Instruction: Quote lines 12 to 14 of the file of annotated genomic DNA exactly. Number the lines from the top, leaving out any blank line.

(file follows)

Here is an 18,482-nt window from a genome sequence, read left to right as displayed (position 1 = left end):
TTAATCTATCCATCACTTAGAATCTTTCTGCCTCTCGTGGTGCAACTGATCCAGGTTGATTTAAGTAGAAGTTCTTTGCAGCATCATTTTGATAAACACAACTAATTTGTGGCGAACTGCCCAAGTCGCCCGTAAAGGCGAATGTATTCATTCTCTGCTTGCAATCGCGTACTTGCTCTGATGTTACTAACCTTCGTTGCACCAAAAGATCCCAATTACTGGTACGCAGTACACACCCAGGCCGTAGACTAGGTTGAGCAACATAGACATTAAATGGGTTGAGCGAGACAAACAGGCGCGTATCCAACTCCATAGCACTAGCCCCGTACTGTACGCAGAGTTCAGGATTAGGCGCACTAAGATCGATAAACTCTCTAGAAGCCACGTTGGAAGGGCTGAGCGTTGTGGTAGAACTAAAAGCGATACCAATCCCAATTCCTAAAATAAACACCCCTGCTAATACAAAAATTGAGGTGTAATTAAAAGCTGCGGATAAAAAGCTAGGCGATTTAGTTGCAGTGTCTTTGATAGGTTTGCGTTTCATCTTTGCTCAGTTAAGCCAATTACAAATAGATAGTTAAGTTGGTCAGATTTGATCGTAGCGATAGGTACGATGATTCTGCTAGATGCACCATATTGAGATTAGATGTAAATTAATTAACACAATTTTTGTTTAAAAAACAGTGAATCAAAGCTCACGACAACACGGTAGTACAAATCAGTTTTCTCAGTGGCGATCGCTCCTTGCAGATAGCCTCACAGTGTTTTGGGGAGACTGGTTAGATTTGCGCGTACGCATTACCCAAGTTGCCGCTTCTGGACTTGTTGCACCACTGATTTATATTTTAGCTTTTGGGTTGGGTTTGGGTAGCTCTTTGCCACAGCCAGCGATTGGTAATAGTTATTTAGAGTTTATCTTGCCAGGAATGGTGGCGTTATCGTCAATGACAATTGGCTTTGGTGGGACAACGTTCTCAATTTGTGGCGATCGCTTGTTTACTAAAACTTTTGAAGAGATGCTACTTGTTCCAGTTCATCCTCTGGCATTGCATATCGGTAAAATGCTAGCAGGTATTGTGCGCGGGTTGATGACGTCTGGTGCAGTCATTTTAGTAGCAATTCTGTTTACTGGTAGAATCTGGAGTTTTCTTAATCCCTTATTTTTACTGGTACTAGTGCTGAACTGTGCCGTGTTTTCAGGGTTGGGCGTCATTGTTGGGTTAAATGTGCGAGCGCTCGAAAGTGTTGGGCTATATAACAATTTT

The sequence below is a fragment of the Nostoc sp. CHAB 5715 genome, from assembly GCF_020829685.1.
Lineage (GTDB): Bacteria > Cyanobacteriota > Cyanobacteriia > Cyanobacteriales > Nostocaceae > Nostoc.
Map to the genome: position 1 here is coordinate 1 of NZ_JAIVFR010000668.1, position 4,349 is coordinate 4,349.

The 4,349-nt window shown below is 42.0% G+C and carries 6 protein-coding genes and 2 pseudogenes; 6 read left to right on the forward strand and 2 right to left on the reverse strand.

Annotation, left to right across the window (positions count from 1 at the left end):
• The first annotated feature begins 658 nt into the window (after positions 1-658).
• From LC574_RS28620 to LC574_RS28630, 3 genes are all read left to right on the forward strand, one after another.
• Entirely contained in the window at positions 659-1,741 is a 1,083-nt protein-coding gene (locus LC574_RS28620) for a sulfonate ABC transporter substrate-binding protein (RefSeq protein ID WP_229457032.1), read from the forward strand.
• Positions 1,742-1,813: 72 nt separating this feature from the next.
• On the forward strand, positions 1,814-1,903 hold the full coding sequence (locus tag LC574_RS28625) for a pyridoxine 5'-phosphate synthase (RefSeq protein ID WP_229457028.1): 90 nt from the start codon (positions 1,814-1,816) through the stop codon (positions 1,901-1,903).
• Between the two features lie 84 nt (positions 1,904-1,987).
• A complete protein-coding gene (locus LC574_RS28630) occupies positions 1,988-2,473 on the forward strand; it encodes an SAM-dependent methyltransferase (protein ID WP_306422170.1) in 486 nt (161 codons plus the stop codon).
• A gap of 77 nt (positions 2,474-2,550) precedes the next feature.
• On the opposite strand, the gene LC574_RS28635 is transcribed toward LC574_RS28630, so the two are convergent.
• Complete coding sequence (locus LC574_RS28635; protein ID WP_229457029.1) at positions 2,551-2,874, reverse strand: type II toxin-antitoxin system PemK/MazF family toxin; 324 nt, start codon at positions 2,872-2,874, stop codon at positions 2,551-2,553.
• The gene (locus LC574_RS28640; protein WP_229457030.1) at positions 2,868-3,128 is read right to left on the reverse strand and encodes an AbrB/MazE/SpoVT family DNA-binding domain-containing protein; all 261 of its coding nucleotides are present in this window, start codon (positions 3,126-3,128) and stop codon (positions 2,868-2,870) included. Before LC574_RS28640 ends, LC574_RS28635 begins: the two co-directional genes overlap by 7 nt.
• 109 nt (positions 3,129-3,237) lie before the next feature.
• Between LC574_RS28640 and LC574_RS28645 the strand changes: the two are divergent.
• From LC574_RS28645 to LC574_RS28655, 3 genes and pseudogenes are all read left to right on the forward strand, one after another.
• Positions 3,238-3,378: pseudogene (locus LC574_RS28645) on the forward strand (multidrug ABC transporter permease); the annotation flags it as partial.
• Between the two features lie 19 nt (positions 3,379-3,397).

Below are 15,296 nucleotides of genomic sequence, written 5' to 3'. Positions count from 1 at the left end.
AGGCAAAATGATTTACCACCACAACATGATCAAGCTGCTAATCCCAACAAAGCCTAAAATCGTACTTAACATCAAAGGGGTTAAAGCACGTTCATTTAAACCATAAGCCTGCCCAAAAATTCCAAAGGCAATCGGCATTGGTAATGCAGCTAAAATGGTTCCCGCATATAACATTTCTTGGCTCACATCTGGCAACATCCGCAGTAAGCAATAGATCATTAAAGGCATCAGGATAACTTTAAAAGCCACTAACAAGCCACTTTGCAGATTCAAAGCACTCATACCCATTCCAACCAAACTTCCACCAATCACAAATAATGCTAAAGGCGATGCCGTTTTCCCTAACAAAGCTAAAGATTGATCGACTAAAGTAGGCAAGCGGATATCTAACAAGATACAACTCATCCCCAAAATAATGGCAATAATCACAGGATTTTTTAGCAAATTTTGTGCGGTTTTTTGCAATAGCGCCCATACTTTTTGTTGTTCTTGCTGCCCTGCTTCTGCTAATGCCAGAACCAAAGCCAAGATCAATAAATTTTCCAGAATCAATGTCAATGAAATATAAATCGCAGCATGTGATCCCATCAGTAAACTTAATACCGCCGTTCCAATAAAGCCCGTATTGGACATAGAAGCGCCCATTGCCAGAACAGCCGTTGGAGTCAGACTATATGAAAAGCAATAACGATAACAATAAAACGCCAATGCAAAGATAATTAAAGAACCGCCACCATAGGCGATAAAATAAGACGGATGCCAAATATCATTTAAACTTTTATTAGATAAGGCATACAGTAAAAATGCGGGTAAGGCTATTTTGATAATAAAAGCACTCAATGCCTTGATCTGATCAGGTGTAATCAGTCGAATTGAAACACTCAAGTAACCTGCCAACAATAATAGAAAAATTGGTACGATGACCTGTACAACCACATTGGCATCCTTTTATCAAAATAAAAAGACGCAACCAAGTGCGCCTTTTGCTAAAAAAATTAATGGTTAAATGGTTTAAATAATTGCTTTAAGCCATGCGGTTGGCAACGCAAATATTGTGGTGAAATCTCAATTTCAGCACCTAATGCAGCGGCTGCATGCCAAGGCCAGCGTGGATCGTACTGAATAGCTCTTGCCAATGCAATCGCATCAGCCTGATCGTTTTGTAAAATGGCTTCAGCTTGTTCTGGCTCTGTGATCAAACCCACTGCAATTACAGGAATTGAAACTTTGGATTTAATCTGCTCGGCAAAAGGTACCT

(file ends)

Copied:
• On the forward strand, positions 1,814-1,903 hold the full coding sequence (locus tag LC574_RS28625) for a pyridoxine 5'-phosphate synthase (RefSeq protein ID WP_229457028.1): 90 nt from the start codon (positions 1,814-1,816) through the stop codon (positions 1,901-1,903).
• Between the two features lie 84 nt (positions 1,904-1,987).
• A complete protein-coding gene (locus LC574_RS28630) occupies positions 1,988-2,473 on the forward strand; it encodes an SAM-dependent methyltransferase (protein ID WP_306422170.1) in 486 nt (161 codons plus the stop codon).